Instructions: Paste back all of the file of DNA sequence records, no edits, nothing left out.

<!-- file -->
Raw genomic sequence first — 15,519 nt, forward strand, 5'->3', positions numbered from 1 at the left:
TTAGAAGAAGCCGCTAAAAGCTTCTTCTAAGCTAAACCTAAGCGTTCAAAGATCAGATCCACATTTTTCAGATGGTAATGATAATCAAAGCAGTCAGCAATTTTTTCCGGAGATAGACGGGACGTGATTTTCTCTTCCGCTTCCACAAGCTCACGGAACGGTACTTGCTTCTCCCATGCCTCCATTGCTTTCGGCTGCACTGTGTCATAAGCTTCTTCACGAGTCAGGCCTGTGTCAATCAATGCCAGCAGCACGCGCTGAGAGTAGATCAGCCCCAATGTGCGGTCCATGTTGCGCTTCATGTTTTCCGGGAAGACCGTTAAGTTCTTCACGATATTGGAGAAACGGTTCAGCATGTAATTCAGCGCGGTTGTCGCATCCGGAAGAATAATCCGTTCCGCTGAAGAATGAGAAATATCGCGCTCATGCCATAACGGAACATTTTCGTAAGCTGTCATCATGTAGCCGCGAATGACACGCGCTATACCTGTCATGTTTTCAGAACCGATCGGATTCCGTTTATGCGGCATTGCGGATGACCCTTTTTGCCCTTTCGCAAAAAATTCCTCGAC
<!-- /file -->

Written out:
Raw genomic sequence first — 15,519 nt, forward strand, 5'->3', positions numbered from 1 at the left:
TTAGAAGAAGCCGCTAAAAGCTTCTTCTAAGCTAAACCTAAGCGTTCAAAGATCAGATCCACATTTTTCAGATGGTAATGATAATCAAAGCAGTCAGCAATTTTTTCCGGAGATAGACGGGACGTGATTTTCTCTTCCGCTTCCACAAGCTCACGGAACGGTACTTGCTTCTCCCATGCCTCCATTGCTTTCGGCTGCACTGTGTCATAAGCTTCTTCACGAGTCAGGCCTGTGTCAATCAATGCCAGCAGCACGCGCTGAGAGTAGATCAGCCCCAATGTGCGGTCCATGTTGCGCTTCATGTTTTCCGGGAAGACCGTTAAGTTCTTCACGATATTGGAGAAACGGTTCAGCATGTAATTCAGCGCGGTTGTCGCATCCGGAAGAATAATCCGTTCCGCTGAAGAATGAGAAATATCGCGCTCATGCCATAACGGAACATTTTCGTAAGCTGTCATCATGTAGCCGCGAATGACACGCGCTATACCTGTCATGTTTTCAGAACCGATCGGATTCCGTTTATGCGGCATTGCGGATGACCCTTTTTGCCCTTTCGCAAAAAATTCCTCGAC